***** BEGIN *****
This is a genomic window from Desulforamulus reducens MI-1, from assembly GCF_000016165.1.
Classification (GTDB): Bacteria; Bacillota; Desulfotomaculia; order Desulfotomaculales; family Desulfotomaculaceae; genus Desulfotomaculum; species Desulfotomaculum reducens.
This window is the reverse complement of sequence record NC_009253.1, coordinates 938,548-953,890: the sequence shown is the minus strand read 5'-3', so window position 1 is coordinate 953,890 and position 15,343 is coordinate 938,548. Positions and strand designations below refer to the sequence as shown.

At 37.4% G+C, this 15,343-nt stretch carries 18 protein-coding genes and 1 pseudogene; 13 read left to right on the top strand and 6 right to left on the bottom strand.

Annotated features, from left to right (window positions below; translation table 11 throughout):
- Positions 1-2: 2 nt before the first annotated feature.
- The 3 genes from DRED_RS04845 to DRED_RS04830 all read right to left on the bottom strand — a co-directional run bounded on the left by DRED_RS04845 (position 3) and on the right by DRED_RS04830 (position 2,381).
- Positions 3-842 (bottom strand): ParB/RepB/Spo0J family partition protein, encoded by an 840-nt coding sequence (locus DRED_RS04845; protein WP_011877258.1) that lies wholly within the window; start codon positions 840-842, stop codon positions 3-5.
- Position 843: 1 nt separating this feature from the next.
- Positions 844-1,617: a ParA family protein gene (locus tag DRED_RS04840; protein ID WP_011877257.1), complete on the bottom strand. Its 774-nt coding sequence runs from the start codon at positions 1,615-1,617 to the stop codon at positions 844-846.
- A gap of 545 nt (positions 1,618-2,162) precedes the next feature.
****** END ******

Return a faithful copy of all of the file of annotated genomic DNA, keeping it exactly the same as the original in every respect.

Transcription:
This is a genomic window from Desulforamulus reducens MI-1, from assembly GCF_000016165.1.
Classification (GTDB): Bacteria; Bacillota; Desulfotomaculia; order Desulfotomaculales; family Desulfotomaculaceae; genus Desulfotomaculum; species Desulfotomaculum reducens.
This window is the reverse complement of sequence record NC_009253.1, coordinates 938,548-953,890: the sequence shown is the minus strand read 5'-3', so window position 1 is coordinate 953,890 and position 15,343 is coordinate 938,548. Positions and strand designations below refer to the sequence as shown.

At 37.4% G+C, this 15,343-nt stretch carries 18 protein-coding genes and 1 pseudogene; 13 read left to right on the top strand and 6 right to left on the bottom strand.

Annotated features, from left to right (window positions below; translation table 11 throughout):
- Positions 1-2: 2 nt before the first annotated feature.
- The 3 genes from DRED_RS04845 to DRED_RS04830 all read right to left on the bottom strand — a co-directional run bounded on the left by DRED_RS04845 (position 3) and on the right by DRED_RS04830 (position 2,381).
- Positions 3-842 (bottom strand): ParB/RepB/Spo0J family partition protein, encoded by an 840-nt coding sequence (locus DRED_RS04845; protein WP_011877258.1) that lies wholly within the window; start codon positions 840-842, stop codon positions 3-5.
- Position 843: 1 nt separating this feature from the next.
- Positions 844-1,617: a ParA family protein gene (locus tag DRED_RS04840; protein ID WP_011877257.1), complete on the bottom strand. Its 774-nt coding sequence runs from the start codon at positions 1,615-1,617 to the stop codon at positions 844-846.
- A gap of 545 nt (positions 1,618-2,162) precedes the next feature.